Thirty Years Ago "I'll give you a dolla for the coat." My sidewalk saleswoman instinct is aroused and practically swallowing the stem from the grapes in outrage, I intone, "Look, lady, feel the material. Genuine London gabardine. It cost my brother-in-law $125 and he wore it just a few times. I couldn't let that coat go for less than...five dollars!" -- "SO YOU'VE BEEN TO ALL THE THRIFT SHOPS..." Barbara Rand, August 21, 1975
Twenty-Five Years Ago "When I first came to the station, I was ahead of Ted in terms of salary," said News 8 anchorman Michael Tuck, who, at 34, is one year older than Leitner. "My base salary is ahead of his, but he derives income from other jobs, and now I'd say we're about even. He calls me 'Bags.' He stops by my office and says, 'Hey, Bags, how's it going?' But lately I've been calling him 'Bucks.' We don't call each other by our names anymore -- it's either 'Bags' or 'Bucks.'" -- "THE SCORE ON TED LEITNER," Greg Kahn and Joe Applegate, August 21, 1980
Twenty Years Ago Ten years ago, when Buzz Johnson moved from Colorado to the 650 acres he owns on Angel Mountain, ten miles south of Mount Palomar, the property was so thick with manzanita and chamise that a person couldn't walk through it. So he bought a few dozen goats to eat the brush, and by the time they had eaten their way through 120 acres, the goats had increased in number to 580. Then about two years ago the goats began disappearing -- sometimes two or three per night. The 73-year-old Johnson buttonholed the local game warden, Carl Baumgarner, and said, "The goddamn lions are eatin' all my goats up! They go killin' my stock, that's when I'm gonna go killin' them!" -- "RETURN OF THE MOUNTAIN LION," Steve Sorensen, August 22, 1985
Fifteen Years Ago The place should be a welfare hotel with a stuttering indigo neon sign outside the window. There should be a bottle of cheap bourbon on the nightstand and a .38 lying on the once-gaudy, now-faded bedspread. This isn't. There isn't. It's my apartment in Kensington, and while there is no gun, bourbon, neon, or even a bedspread, the place is filled with diabolical instruments of torture -- chief among them, the stereo. -- "SET A NEEDLE ON MY HEART AND PLAY THOSE SONGS OF LOVE AND PAIN," John Brizzolara, August 23, 1990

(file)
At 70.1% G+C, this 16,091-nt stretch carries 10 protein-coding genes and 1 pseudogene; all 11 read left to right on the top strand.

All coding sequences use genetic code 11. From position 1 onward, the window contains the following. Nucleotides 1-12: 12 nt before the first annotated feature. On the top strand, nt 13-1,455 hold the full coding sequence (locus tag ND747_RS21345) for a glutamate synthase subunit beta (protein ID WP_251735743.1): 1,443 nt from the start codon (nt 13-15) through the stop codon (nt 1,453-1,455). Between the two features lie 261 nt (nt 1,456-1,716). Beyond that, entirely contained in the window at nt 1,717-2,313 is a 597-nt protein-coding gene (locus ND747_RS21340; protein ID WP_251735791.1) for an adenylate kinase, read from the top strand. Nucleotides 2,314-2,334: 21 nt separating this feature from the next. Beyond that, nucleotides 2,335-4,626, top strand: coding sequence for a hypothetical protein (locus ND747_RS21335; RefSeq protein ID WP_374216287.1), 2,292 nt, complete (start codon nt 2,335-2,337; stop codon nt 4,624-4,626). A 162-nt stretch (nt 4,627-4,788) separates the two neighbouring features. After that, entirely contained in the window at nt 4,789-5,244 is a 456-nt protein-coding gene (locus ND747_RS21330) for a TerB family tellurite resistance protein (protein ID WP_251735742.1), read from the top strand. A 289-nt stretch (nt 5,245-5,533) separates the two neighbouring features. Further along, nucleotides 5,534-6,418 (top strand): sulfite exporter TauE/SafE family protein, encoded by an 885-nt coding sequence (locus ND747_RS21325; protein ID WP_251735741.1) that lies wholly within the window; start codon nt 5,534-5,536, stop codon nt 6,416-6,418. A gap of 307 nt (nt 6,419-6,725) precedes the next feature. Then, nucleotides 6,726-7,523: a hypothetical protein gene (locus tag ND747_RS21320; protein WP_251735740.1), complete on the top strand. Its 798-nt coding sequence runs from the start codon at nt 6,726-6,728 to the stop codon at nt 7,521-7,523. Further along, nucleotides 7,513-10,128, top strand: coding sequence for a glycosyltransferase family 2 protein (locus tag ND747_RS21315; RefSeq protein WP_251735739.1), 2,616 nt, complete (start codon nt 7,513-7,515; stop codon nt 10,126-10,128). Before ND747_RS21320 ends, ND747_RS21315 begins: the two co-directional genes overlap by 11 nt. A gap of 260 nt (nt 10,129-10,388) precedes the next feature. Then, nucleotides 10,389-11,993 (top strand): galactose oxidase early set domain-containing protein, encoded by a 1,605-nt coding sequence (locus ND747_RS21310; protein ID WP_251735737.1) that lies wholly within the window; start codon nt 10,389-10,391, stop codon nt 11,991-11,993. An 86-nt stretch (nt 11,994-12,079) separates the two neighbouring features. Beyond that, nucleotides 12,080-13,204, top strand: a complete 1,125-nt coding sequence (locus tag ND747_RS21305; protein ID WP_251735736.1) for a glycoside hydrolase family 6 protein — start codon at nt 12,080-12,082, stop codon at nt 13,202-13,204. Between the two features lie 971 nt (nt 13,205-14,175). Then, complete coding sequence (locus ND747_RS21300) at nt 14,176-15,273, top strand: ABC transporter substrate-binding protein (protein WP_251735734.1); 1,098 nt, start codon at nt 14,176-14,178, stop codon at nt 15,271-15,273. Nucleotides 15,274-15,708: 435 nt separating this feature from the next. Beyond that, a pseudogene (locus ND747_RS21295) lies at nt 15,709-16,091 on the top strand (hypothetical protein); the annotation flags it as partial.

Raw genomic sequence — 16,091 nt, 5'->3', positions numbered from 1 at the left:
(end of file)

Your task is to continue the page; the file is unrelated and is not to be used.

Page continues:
Ten Years Ago Here is a story of tragic disillusionment. As with most American women, the chief influence on my character was Nancy Drew. I have so internalized the heroine of books for 8- to 14-year-old girls that I can't tell where Nancy Drew ends and Violet Rosenbloom begins. Every time I am locked in an airless closet or thrown into a dank cellar, I ask myself, "What would Nancy do?"
Like Nancy, I have been a self-reliant woman. When the distributor gets wet, Nancy and I pop up the hood and fix it. When necessity required it, I have piloted a plane, shot big game, deciphered codes, and tap-danced in Morse code. -- CALENDAR: "DEEP IN MY HEART, I AM NANCY," Violet Rosenbloom, August 17, 1995
Five Years Ago Gregory at Whole Foods Market in Hillcrest...let me in on three traits of a ripe watermelon. "Bee stings. You'll find little bumps on the melon. Not all the time, but if you see some, that's a good sign that the melon is sweet. Another thing to look at are the lines on the watermelon. Make sure the stripes are solid and not broken. The last test is the tom-tom test. You want the melon to have a hollow sound, as opposed to a dull thump. The dull thump means the water is starting to break down inside it." -- BEST BUYS, Eve Kelly, August 17, 2000